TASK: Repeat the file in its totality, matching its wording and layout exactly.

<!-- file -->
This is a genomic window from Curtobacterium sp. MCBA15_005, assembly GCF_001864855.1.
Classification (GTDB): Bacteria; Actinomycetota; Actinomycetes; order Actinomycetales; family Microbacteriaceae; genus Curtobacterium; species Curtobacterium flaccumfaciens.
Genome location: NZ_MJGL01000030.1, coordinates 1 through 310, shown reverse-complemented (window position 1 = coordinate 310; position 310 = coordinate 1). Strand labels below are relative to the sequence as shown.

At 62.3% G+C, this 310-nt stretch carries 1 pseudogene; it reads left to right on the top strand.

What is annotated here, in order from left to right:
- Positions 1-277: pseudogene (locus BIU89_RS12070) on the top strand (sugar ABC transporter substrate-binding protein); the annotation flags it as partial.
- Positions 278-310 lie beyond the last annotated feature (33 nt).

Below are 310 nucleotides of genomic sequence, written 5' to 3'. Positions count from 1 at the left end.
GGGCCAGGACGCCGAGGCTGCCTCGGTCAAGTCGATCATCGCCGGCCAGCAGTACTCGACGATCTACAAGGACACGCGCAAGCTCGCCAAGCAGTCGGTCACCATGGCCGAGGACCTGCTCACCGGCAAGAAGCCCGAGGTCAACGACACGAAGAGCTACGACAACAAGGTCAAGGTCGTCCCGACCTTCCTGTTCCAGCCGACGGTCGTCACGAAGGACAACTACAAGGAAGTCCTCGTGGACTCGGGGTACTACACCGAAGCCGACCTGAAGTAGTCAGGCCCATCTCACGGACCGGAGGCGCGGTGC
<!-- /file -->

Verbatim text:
This is a genomic window from Curtobacterium sp. MCBA15_005, assembly GCF_001864855.1.
Classification (GTDB): Bacteria; Actinomycetota; Actinomycetes; order Actinomycetales; family Microbacteriaceae; genus Curtobacterium; species Curtobacterium flaccumfaciens.
Genome location: NZ_MJGL01000030.1, coordinates 1 through 310, shown reverse-complemented (window position 1 = coordinate 310; position 310 = coordinate 1). Strand labels below are relative to the sequence as shown.

At 62.3% G+C, this 310-nt stretch carries 1 pseudogene; it reads left to right on the top strand.

What is annotated here, in order from left to right:
- Positions 1-277: pseudogene (locus BIU89_RS12070) on the top strand (sugar ABC transporter substrate-binding protein); the annotation flags it as partial.
- Positions 278-310 lie beyond the last annotated feature (33 nt).

Below are 310 nucleotides of genomic sequence, written 5' to 3'. Positions count from 1 at the left end.
GGGCCAGGACGCCGAGGCTGCCTCGGTCAAGTCGATCATCGCCGGCCAGCAGTACTCGACGATCTACAAGGACACGCGCAAGCTCGCCAAGCAGTCGGTCACCATGGCCGAGGACCTGCTCACCGGCAAGAAGCCCGAGGTCAACGACACGAAGAGCTACGACAACAAGGTCAAGGTCGTCCCGACCTTCCTGTTCCAGCCGACGGTCGTCACGAAGGACAACTACAAGGAAGTCCTCGTGGACTCGGGGTACTACACCGAAGCCGACCTGAAGTAGTCAGGCCCATCTCACGGACCGGAGGCGCGGTGC